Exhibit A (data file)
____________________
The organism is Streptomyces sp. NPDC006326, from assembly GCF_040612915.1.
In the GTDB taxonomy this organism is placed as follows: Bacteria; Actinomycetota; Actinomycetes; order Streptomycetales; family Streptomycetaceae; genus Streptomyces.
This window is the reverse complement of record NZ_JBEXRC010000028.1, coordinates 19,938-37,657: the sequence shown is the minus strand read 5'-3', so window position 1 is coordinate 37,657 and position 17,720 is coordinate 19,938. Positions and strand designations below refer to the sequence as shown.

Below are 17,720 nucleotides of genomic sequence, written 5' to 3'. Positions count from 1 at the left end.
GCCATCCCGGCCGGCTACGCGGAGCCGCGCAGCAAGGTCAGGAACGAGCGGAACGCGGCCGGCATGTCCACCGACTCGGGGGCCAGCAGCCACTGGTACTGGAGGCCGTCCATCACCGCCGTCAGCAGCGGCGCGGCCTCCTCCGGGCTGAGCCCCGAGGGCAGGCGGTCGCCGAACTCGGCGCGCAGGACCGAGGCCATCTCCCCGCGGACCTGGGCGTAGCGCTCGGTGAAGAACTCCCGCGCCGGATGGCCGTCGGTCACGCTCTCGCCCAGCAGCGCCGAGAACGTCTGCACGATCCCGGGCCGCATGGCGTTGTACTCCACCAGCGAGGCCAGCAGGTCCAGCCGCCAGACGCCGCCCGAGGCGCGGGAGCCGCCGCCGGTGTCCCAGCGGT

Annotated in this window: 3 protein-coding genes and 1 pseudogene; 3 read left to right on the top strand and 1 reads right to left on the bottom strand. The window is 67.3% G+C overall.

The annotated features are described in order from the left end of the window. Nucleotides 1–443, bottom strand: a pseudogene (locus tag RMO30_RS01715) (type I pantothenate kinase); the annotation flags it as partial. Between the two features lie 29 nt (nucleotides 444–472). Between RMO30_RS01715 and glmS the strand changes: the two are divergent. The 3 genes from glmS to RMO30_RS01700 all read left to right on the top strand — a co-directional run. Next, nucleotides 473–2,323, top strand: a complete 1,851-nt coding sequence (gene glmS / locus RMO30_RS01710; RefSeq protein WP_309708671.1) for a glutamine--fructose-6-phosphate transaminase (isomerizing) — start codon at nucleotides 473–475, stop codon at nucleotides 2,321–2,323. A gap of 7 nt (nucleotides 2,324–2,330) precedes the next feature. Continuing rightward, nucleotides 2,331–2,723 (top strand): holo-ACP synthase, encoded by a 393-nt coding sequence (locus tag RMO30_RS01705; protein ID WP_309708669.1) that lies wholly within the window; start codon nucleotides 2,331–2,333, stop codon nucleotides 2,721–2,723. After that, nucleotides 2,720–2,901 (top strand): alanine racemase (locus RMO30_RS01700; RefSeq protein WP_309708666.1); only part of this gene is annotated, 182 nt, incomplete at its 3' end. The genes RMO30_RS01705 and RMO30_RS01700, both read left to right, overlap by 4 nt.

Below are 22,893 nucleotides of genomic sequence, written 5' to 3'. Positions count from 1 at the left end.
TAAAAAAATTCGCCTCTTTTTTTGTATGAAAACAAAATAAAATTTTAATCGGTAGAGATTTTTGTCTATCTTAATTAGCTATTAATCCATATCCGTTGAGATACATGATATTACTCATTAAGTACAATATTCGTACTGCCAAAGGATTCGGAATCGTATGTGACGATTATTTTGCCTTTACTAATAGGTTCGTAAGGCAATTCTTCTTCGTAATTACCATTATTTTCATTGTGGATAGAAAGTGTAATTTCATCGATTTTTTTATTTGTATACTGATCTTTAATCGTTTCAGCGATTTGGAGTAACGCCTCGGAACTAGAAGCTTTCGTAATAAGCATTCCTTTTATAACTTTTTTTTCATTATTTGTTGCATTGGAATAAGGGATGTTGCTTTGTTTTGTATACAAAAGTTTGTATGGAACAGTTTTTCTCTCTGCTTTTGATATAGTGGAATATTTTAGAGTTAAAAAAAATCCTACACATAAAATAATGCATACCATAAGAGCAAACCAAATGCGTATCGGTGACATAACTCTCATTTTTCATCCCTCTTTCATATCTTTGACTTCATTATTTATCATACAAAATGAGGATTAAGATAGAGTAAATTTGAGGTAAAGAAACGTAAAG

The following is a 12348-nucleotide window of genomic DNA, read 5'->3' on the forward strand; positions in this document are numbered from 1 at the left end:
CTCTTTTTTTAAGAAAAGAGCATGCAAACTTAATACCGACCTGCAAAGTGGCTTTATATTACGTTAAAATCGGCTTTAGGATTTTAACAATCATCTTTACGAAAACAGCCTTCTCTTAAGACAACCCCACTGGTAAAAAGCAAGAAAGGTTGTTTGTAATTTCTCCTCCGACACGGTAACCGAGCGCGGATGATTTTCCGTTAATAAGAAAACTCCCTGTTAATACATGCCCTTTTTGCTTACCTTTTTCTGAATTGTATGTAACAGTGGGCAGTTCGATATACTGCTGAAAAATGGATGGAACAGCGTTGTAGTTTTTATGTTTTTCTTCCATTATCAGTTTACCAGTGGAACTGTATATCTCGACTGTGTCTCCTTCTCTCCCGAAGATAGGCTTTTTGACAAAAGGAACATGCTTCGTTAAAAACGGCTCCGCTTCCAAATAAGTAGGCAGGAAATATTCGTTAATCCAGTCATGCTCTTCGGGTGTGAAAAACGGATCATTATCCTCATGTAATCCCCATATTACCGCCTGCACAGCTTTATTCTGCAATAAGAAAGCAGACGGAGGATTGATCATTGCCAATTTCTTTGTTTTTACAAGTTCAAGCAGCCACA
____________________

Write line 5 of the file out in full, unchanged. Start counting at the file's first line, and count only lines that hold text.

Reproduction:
GCCATCCCGGCCGGCTACGCGGAGCCGCGCAGCAAGGTCAGGAACGAGCGGAACGCGGCCGGCATGTCCACCGACTCGGGGGCCAGCAGCCACTGGTACTGGAGGCCGTCCATCACCGCCGTCAGCAGCGGCGCGGCCTCCTCCGGGCTGAGCCCCGAGGGCAGGCGGTCGCCGAACTCGGCGCGCAGGACCGAGGCCATCTCCCCGCGGACCTGGGCGTAGCGCTCGGTGAAGAACTCCCGCGCCGGATGGCCGTCGGTCACGCTCTCGCCCAGCAGCGCCGAGAACGTCTGCACGATCCCGGGCCGCATGGCGTTGTACTCCACCAGCGAGGCCAGCAGGTCCAGCCGCCAGACGCCGCCCGAGGCGCGGGAGCCGCCGCCGGTGTCCCAGCGGT